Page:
And now, to that post by RickMac.
That's a whiff of a pico-fraction of a galaxy removed from Yoda, and I don't like it a bit - but then again, coming from the guy at the top, should I even care?
But I do like this - spot on!
But I do like this - spot on!
My very personal and subjective (although I also suspect accurate) summary on what I’ve observed to date is that there is money to be made on shark dive tourism and it is a powerful incentive to “get in on the action,” regardless of experience and awareness of lessons learned. And like all businesses, there’s a continuum of what I would consider sustainable practice… some are deeply invested in good training, supervision, and safety and some are in it to simply turn quick profit.
Indeed, astute observation!
Now, this is frankly nothing new.
Yours truly and back then, Patric Douglas of Shark Diver have been blogging about the future of Shark diving for years, and for the need of the industry to reform and move towards a more long term sustainable model. Back then, we were being decried as troublemakers and party poopers - but ten years later, the public appears to be shifting towards a more authentic and holistic experience, and much of what did preach back then is now increasingly being proffered in the mainstream. With that in mind, this is a great chance to elevate Shark diving to the next level.
Plus, now, we dispose of the science.
Not of just two papers like Rick asserts but actually, of quite a few. They all come to the conclusion that whereas there are certainly local effects, Shark provisioning appears unproblematic at the ecosystem level i.e. over large spatial and temporal scales, meaning that overall, the impact on Shark populations is negligible to nil.
Don't speculate - show me the fucking evidence to the contrary and no, rubbish like this doesn't count! And incidentally, no, the Shark feeding in Playa did not precipitate the attacks in Cancun. The Bulls in the Riviera Maya are sexually segregated = provisioned females in Playa and non-provisioned males in Cancun!
And since those events, progress has been remarkable!
But of course those local effects are eminently relevant.
It is there where we will discern the biggest discrepancies based on the specific protocols, or lack of, of the operators, and it is there where the various initiatives will hopefully have the biggest impact, by emphasizing the good and reforming the bad.
And yes, some notable NGOs are starting to take notice.
Considering the dead-set opposition to any form of Shark feeding I've encountered in the past, this is certainly progress. I'm not a fan of breathy announcements and will not comment on Rick's name-dropping which is both partly inaccurate, premature and certainly not for him, nor for me to do - but yes, this may or may not eventually result in an initiative to develop a common code of practice and if so, I for one would certainly welcome that!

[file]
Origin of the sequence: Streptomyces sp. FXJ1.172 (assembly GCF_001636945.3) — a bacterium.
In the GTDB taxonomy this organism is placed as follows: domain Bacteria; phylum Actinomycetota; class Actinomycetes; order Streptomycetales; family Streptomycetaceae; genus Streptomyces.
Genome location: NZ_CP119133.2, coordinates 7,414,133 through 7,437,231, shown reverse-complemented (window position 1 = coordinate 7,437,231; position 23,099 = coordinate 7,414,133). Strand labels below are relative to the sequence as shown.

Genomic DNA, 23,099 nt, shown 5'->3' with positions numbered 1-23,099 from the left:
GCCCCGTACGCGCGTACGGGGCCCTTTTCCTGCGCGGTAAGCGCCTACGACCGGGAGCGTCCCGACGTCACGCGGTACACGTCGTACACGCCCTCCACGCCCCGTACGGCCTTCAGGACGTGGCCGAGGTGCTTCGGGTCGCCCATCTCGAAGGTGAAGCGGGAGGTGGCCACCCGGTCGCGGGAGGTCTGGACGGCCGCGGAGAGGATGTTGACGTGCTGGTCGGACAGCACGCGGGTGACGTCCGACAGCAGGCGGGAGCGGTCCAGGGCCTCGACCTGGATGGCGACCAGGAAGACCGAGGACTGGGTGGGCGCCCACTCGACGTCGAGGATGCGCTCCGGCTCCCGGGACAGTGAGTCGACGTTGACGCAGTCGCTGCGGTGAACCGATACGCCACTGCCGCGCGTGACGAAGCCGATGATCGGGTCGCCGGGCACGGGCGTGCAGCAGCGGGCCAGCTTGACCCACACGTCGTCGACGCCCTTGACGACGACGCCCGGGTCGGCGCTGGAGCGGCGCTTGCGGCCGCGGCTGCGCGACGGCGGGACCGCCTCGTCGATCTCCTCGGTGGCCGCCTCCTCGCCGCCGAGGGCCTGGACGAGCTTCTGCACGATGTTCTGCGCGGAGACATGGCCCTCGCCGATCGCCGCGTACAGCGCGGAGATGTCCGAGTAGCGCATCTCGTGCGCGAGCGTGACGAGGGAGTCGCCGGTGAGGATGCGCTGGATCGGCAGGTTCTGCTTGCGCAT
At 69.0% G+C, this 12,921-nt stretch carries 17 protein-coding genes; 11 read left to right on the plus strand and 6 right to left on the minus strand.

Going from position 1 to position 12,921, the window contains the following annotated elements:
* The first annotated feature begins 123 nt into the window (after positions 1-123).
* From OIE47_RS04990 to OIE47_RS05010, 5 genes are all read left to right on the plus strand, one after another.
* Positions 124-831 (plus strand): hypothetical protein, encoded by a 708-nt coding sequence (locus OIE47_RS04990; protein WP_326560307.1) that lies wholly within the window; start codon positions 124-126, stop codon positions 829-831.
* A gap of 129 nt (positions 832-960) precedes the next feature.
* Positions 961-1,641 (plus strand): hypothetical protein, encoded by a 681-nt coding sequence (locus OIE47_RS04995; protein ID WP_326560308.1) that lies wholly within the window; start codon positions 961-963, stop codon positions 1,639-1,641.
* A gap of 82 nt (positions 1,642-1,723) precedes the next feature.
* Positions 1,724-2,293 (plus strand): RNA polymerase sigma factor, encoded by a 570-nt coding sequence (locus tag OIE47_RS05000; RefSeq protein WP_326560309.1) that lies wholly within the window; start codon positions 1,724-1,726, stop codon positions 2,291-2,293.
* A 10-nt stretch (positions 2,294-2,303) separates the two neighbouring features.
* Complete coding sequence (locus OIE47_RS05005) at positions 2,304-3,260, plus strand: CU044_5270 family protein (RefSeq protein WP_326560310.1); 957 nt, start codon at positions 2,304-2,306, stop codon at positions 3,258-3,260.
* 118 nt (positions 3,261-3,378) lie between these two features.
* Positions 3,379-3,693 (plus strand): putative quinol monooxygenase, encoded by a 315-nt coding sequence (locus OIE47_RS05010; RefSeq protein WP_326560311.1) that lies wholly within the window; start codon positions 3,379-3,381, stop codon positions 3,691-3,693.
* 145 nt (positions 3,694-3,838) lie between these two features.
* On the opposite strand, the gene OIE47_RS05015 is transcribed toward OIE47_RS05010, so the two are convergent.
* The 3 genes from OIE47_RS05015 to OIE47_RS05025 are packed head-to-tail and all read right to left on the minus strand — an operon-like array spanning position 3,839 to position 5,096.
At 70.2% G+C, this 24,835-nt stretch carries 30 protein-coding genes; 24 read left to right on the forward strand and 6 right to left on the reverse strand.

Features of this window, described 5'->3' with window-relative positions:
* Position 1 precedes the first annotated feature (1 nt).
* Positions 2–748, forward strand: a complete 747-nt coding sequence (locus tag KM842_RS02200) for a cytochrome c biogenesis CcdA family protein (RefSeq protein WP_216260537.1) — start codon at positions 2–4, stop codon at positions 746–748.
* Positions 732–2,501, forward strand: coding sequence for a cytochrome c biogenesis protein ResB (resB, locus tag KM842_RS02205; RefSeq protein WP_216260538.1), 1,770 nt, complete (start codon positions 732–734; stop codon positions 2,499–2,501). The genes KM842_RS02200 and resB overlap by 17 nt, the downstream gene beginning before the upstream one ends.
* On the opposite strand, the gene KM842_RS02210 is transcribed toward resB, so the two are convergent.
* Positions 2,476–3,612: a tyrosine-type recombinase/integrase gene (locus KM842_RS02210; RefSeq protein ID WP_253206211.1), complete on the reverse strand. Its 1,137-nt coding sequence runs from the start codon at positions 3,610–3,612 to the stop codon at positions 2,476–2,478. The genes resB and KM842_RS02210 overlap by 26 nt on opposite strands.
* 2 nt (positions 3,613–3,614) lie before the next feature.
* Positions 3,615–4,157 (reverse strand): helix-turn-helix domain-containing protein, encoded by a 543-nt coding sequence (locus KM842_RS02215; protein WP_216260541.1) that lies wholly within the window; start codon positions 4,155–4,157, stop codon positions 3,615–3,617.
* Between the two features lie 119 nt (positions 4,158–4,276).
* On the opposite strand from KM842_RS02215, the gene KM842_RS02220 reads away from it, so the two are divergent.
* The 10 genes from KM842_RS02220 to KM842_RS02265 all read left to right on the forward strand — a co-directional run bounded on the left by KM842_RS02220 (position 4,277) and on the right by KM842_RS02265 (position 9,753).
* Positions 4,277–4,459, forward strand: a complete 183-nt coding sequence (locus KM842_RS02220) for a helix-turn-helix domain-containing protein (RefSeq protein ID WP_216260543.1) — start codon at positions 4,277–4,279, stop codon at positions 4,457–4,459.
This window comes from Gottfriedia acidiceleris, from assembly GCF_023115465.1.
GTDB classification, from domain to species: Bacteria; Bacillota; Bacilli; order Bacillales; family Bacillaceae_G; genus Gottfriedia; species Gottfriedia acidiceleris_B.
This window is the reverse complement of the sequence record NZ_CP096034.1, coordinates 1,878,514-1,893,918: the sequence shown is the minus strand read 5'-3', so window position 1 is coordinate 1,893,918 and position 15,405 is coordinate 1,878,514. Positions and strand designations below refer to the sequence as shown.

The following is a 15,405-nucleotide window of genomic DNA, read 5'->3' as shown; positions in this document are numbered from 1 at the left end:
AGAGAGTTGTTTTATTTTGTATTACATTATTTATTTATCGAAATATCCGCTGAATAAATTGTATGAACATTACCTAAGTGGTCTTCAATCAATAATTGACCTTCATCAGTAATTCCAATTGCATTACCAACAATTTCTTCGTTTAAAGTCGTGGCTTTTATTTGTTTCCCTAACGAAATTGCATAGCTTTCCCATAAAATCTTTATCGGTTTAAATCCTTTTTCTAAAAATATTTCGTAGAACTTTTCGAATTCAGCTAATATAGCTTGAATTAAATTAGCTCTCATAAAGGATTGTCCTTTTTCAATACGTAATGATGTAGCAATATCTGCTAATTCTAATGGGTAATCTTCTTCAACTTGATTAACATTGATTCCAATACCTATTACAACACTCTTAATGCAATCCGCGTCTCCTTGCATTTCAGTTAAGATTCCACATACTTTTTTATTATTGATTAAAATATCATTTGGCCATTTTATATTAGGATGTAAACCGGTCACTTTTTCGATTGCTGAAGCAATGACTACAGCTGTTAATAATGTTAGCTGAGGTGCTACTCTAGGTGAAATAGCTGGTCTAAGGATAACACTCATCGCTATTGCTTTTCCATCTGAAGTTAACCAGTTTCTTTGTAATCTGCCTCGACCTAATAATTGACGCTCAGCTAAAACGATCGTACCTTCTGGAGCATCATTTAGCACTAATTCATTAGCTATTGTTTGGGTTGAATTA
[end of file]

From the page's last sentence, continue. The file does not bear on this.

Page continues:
This however with the following caveat.
Nice to have academia and the NGO intelligentsia look into our industry and hopefully give us some valuable unbiased pointers for improvement - but any such code will only succeed if there is considerable industry buy-in. And for that to happen, any such rules will not only have to reflect some eco wish list but also be flexible and above all, factually and economically practicable!
But again - at this stage it's nothing for me to comment about and certainly not fodder for social media!
And then, there is now Global Shark Diving.
We did the soft launch at DEMA and the response has been simply overwhelming. Like I said, potential new members are undergoing a meticulous screening process and will only be accepted if they are already truly invested in conservation and research. Failing that, any aspiring members will first have to establish track record and will only be considered once they are able to produce tangible results on the ground. Our principal asset and the one factor setting us apart from similar ventures is market leadership and credibility - and we will certainly not risk losing that because of shortcuts due to friendship or economic expediency.
But worry not: more members are going to be announced very shortly indeed!
We will continue to do what we've been doing all along, and that is to lead from the front. We may or may not be the best - but we're certainly among the leaders in Shark ecotourism and have every intention of keeping it that way!
The establishment of Fiji's first national marine park via a ground-breaking public-private partnership has been a great milestone. But of course the proof is in the pudding, and we have no doubt that for it to succeed and be picked up elsewhere, the honor bestowed upon us needs to translate into a lot of hard work on the ground. To that effect, we have started establishing new baselines by recording the current coral cover and conducting a census of all the Fishes and Sharks. We will also considerably enhance enforcement by conducting more frequent patrols and by training further honorary fish wardens. And finally, we are currently developing yet another project that will hopefully have repercussions Fiji-wide and even abroad.
So, keep watching this space.
Like always, it's not a matter of making announcements but of coming up with actual results - and I can say, so far so good!
To be continued!